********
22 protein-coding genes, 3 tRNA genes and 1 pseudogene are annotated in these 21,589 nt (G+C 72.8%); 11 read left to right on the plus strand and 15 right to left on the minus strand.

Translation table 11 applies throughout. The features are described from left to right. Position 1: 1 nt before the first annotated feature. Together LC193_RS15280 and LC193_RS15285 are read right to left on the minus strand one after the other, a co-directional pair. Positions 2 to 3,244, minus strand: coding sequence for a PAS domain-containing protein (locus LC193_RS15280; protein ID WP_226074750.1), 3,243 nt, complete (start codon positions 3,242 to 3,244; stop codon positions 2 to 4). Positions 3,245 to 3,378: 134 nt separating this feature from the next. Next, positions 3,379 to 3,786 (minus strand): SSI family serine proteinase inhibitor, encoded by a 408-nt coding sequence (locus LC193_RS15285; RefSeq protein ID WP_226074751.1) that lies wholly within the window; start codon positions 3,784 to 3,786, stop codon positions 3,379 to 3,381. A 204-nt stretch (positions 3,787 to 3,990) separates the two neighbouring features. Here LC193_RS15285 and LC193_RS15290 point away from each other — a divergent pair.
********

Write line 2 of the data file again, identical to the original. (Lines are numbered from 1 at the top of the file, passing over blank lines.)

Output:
Translation table 11 applies throughout. The features are described from left to right. Position 1: 1 nt before the first annotated feature. Together LC193_RS15280 and LC193_RS15285 are read right to left on the minus strand one after the other, a co-directional pair. Positions 2 to 3,244, minus strand: coding sequence for a PAS domain-containing protein (locus LC193_RS15280; protein ID WP_226074750.1), 3,243 nt, complete (start codon positions 3,242 to 3,244; stop codon positions 2 to 4). Positions 3,245 to 3,378: 134 nt separating this feature from the next. Next, positions 3,379 to 3,786 (minus strand): SSI family serine proteinase inhibitor, encoded by a 408-nt coding sequence (locus LC193_RS15285; RefSeq protein ID WP_226074751.1) that lies wholly within the window; start codon positions 3,784 to 3,786, stop codon positions 3,379 to 3,381. A 204-nt stretch (positions 3,787 to 3,990) separates the two neighbouring features. Here LC193_RS15285 and LC193_RS15290 point away from each other — a divergent pair.